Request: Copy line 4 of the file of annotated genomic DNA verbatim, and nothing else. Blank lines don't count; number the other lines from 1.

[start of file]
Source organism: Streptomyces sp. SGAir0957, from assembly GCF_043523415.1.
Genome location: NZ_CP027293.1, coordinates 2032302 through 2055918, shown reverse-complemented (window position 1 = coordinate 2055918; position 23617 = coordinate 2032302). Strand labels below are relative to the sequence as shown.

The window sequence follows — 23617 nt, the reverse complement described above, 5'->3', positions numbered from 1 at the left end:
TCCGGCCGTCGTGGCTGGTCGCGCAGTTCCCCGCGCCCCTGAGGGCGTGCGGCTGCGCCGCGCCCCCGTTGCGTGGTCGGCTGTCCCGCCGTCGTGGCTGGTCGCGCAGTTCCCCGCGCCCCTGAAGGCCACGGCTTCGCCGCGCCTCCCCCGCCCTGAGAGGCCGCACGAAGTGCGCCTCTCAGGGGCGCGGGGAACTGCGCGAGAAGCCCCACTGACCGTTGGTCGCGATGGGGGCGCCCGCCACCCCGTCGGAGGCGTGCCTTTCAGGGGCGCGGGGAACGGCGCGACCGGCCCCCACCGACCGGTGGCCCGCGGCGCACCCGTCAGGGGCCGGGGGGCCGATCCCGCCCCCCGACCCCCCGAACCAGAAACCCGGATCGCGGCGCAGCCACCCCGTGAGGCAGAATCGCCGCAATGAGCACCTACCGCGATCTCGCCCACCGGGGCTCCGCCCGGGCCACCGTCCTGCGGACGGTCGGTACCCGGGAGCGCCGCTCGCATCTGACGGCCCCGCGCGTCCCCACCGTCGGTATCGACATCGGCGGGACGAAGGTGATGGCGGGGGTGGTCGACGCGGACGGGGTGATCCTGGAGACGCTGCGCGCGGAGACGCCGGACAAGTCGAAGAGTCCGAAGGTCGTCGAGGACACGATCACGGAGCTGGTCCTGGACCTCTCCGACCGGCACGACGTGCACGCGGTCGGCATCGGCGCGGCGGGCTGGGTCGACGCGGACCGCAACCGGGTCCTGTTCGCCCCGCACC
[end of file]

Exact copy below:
TCCGGCCGTCGTGGCTGGTCGCGCAGTTCCCCGCGCCCCTGAGGGCGTGCGGCTGCGCCGCGCCCCCGTTGCGTGGTCGGCTGTCCCGCCGTCGTGGCTGGTCGCGCAGTTCCCCGCGCCCCTGAAGGCCACGGCTTCGCCGCGCCTCCCCCGCCCTGAGAGGCCGCACGAAGTGCGCCTCTCAGGGGCGCGGGGAACTGCGCGAGAAGCCCCACTGACCGTTGGTCGCGATGGGGGCGCCCGCCACCCCGTCGGAGGCGTGCCTTTCAGGGGCGCGGGGAACGGCGCGACCGGCCCCCACCGACCGGTGGCCCGCGGCGCACCCGTCAGGGGCCGGGGGGCCGATCCCGCCCCCCGACCCCCCGAACCAGAAACCCGGATCGCGGCGCAGCCACCCCGTGAGGCAGAATCGCCGCAATGAGCACCTACCGCGATCTCGCCCACCGGGGCTCCGCCCGGGCCACCGTCCTGCGGACGGTCGGTACCCGGGAGCGCCGCTCGCATCTGACGGCCCCGCGCGTCCCCACCGTCGGTATCGACATCGGCGGGACGAAGGTGATGGCGGGGGTGGTCGACGCGGACGGGGTGATCCTGGAGACGCTGCGCGCGGAGACGCCGGACAAGTCGAAGAGTCCGAAGGTCGTCGAGGACACGATCACGGAGCTGGTCCTGGACCTCTCCGACCGGCACGACGTGCACGCGGTCGGCATCGGCGCGGCGGGCTGGGTCGACGCGGACCGCAACCGGGTCCTGTTCGCCCCGCACC